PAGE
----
The endogenous system of opioid receptors (μ MOR,κ KOR, and, δ DOR) is well known for its analgesic potential, but each receptor initiates different effects.
Below are quick descriptions of each:
MOR can mediate acute changes in neuronal excitability via suppression of presynaptic release of GABA.
Activation of the μ-opioid receptor by an agonist such as morphine causes
- slightly reduced blood pressure,
- decreased respiration,
- miosis (constricted pupils), and
- decreased bowel motility often leading to constipation.
Other areas where they have been located include
- the external plexiform layer of the olfactory bulb,
- the nucleus accumbens,
- in several layers of the cerebral cortex, and
- in some of the nuclei of the amygdala, as well as the nucleus of the solitary tract.
Some MORs are also found in the intestinal tract. Activation of these receptors inhibits peristaltic action which causes constipation, a major side effect of μ agonists
The δ-opioid receptor, also known as delta opioid receptor or simply delta receptor, abbreviated DOR, is a 7-transmembrane G-protein coupled receptor, that has enkephalins as its endogenous ligands.
The regions of the brain where the δ-opioid receptor is largely expressed vary from species model to species model.
In humans, the δ-opioid receptor is most heavily expressed in the basal ganglia and neocortical regions of the brain; the basal ganglia, which is heavily GABA populated, has been linked to major depressive disorder, suggesting a possible role for the δ-opioid receptor in mood modulation.
The exact role of δ-opioid receptor activation in pain modulation is largely up for debate.
Activation of δ receptors produces analgesia, much more significantly than that of mu-opioid agonists.
However, it seems like mu agonism provides heavy potentiation to any δ-opioid receptor agonism.
It is also suggested however that the pain modulated by the mu-opioid receptor and that modulated by the δ-opioid receptor are distinct types, with the assertion that DOR modulates the nociception of chronic pain, while MOR modulates acute pain.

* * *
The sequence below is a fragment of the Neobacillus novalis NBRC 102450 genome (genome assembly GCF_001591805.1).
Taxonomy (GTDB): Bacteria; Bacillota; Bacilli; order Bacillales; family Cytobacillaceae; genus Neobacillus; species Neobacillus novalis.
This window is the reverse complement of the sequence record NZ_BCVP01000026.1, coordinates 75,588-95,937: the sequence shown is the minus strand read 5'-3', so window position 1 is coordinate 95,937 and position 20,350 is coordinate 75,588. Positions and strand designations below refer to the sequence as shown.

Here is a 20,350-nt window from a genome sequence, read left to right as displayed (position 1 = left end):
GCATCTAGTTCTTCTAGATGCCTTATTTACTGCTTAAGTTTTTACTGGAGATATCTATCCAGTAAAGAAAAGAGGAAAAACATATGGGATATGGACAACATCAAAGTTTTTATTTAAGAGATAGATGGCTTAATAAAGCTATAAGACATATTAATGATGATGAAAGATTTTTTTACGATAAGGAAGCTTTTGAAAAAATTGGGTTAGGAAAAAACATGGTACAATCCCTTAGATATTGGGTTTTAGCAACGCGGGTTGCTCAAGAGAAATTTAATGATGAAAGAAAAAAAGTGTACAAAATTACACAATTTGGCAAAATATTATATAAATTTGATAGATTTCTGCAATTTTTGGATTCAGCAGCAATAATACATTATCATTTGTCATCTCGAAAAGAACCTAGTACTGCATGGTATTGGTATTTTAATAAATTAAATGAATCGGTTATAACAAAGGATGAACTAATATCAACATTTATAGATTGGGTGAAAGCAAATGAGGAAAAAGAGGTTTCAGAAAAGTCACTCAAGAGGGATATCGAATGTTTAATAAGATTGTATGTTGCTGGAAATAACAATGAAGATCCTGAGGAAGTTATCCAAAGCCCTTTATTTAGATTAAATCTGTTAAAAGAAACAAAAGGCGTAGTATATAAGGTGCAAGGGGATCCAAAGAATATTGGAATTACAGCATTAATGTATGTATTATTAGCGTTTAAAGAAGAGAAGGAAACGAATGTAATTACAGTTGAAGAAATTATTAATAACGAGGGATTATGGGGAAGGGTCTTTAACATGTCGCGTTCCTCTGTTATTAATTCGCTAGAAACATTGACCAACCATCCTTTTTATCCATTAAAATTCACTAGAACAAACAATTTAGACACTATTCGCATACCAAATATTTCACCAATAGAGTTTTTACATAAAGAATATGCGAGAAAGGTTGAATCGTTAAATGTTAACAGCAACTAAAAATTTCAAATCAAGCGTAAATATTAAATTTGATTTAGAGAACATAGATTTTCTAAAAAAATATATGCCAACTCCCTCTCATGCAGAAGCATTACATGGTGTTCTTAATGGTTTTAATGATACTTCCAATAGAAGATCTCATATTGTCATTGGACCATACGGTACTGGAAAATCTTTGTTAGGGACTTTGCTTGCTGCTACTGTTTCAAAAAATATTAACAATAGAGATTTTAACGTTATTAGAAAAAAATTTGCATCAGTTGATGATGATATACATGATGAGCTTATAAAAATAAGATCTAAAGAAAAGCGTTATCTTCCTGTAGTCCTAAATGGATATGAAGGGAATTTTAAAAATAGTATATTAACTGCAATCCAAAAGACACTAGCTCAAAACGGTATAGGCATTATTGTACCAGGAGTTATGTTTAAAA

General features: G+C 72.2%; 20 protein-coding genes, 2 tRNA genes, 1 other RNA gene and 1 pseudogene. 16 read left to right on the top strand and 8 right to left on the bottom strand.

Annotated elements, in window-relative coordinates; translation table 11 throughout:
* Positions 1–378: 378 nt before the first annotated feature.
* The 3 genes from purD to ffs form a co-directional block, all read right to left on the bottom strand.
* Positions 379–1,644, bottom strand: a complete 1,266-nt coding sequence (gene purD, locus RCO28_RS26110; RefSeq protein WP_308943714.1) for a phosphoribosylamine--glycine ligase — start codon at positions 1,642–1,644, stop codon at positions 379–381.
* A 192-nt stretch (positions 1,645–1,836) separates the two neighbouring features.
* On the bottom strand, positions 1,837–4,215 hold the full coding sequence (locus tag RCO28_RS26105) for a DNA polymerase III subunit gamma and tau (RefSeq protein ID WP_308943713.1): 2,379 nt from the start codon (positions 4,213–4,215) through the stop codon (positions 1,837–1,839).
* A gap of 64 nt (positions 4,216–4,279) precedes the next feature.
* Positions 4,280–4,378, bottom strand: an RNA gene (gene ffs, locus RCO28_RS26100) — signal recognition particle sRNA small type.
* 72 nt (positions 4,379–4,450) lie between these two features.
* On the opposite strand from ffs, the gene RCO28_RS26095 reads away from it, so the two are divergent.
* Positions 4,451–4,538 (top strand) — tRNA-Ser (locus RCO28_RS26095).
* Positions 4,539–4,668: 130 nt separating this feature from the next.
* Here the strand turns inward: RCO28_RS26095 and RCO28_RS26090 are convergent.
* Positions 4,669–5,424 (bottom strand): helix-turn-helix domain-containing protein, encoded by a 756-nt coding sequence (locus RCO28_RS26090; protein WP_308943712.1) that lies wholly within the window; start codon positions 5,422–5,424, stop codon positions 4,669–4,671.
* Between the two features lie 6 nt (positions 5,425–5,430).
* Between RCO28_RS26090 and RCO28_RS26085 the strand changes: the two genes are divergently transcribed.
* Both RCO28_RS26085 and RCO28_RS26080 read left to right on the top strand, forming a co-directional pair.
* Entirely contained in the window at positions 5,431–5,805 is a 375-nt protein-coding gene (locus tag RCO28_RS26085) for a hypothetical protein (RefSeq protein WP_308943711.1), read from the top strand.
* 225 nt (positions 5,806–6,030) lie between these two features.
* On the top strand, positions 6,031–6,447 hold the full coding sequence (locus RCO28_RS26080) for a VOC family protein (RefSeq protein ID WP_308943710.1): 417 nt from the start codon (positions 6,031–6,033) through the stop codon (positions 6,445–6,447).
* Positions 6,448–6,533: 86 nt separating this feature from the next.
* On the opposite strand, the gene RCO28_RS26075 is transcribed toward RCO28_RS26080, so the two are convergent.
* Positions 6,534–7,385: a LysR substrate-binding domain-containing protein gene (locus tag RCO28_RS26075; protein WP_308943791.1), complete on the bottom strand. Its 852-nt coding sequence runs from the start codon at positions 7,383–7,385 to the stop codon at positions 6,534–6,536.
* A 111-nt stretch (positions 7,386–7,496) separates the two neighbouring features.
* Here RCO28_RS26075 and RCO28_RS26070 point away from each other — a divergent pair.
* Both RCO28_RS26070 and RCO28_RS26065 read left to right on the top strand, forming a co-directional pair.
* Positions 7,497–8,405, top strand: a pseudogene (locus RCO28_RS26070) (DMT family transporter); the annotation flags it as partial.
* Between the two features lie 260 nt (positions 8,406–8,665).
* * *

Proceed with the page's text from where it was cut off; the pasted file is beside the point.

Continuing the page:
The KOR may provide a natural addiction control mechanism, and therefore, drugs that act as agonists and increase activation of this receptor may have therapeutic potential in the treatment of addiction
Below is how receptor bindings function:
Not every ligand that binds to a receptor also activates that receptor. The following classes of ligands exist:
- (Full) agonists are able to activate the receptor and result in a strong biological response. The naturalendogenous ligand with the greatest efficacy for a given receptor is by definition a full agonist (100% efficacy).
- Partial agonists do not activate receptors with maximal efficacy, even with maximal binding, causing partial responses compared to those of full agonists (efficacy between 0 and 100%).
- Antagonists bind to receptors but do not activate them. This results in a receptor blockade, inhibiting the binding of agonists and inverse agonists. Receptor antagonists can be competitive (or reversible), and compete with the agonist for the receptor, or they can be irreversible antagonists that form covalent bonds (or extremely high affinity non-covalent bonds) with the receptor and completely block it. The proton pump inhibitor omeprazole is an example of an irreversible antagonist. The effects of irreversible antagonism can only be reversed by synthesis of new receptors.
- Inverse agonists reduce the activity of receptors by inhibiting their constitutive activity (negative efficacy).
- Allosteric modulators: They do not bind to the agonist-binding site of the receptor but instead on specific allosteric binding sites, through which they modify the effect of the agonist. For example,benzodiazepines (BZDs) bind to the BZD site on the GABAA receptor and potentiate the effect of endogenous GABA.
Note that the idea of receptor agonism and antagonism only refers to the interaction between receptors and ligands and not to their biological effects.